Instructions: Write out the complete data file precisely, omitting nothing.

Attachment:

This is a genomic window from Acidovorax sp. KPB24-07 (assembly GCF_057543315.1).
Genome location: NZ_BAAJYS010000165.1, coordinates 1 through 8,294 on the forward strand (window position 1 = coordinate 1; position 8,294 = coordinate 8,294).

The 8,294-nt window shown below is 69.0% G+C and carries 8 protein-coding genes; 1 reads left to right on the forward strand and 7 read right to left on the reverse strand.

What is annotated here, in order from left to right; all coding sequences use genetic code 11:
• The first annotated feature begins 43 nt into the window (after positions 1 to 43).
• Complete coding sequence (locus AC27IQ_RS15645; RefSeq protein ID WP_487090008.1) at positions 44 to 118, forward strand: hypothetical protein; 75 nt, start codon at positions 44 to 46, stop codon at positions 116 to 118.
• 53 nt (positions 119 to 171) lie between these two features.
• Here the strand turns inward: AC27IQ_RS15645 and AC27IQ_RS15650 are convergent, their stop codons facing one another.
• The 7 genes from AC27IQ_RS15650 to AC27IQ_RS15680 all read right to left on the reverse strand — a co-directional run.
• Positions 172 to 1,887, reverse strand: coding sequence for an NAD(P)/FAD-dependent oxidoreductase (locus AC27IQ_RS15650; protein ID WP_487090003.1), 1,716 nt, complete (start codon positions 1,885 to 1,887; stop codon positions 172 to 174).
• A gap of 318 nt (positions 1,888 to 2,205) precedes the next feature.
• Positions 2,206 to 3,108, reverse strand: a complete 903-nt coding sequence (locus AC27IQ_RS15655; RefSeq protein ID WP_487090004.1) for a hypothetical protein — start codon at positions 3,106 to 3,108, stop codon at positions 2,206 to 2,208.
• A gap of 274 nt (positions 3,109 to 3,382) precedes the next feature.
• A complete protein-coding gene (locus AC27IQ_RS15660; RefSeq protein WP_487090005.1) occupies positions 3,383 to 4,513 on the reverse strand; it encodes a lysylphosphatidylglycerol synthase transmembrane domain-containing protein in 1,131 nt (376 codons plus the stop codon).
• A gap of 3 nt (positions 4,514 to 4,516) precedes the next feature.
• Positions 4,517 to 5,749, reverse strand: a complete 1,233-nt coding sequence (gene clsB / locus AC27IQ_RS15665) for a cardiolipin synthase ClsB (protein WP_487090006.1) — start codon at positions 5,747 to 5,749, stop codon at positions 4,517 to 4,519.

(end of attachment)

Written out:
This is a genomic window from Acidovorax sp. KPB24-07 (assembly GCF_057543315.1).
Genome location: NZ_BAAJYS010000165.1, coordinates 1 through 8,294 on the forward strand (window position 1 = coordinate 1; position 8,294 = coordinate 8,294).

The 8,294-nt window shown below is 69.0% G+C and carries 8 protein-coding genes; 1 reads left to right on the forward strand and 7 read right to left on the reverse strand.

What is annotated here, in order from left to right; all coding sequences use genetic code 11:
• The first annotated feature begins 43 nt into the window (after positions 1 to 43).
• Complete coding sequence (locus AC27IQ_RS15645; RefSeq protein ID WP_487090008.1) at positions 44 to 118, forward strand: hypothetical protein; 75 nt, start codon at positions 44 to 46, stop codon at positions 116 to 118.
• 53 nt (positions 119 to 171) lie between these two features.
• Here the strand turns inward: AC27IQ_RS15645 and AC27IQ_RS15650 are convergent, their stop codons facing one another.
• The 7 genes from AC27IQ_RS15650 to AC27IQ_RS15680 all read right to left on the reverse strand — a co-directional run.
• Positions 172 to 1,887, reverse strand: coding sequence for an NAD(P)/FAD-dependent oxidoreductase (locus AC27IQ_RS15650; protein ID WP_487090003.1), 1,716 nt, complete (start codon positions 1,885 to 1,887; stop codon positions 172 to 174).
• A gap of 318 nt (positions 1,888 to 2,205) precedes the next feature.
• Positions 2,206 to 3,108, reverse strand: a complete 903-nt coding sequence (locus AC27IQ_RS15655; RefSeq protein ID WP_487090004.1) for a hypothetical protein — start codon at positions 3,106 to 3,108, stop codon at positions 2,206 to 2,208.
• A gap of 274 nt (positions 3,109 to 3,382) precedes the next feature.
• A complete protein-coding gene (locus AC27IQ_RS15660; RefSeq protein WP_487090005.1) occupies positions 3,383 to 4,513 on the reverse strand; it encodes a lysylphosphatidylglycerol synthase transmembrane domain-containing protein in 1,131 nt (376 codons plus the stop codon).
• A gap of 3 nt (positions 4,514 to 4,516) precedes the next feature.
• Positions 4,517 to 5,749, reverse strand: a complete 1,233-nt coding sequence (gene clsB / locus AC27IQ_RS15665) for a cardiolipin synthase ClsB (protein WP_487090006.1) — start codon at positions 5,747 to 5,749, stop codon at positions 4,517 to 4,519.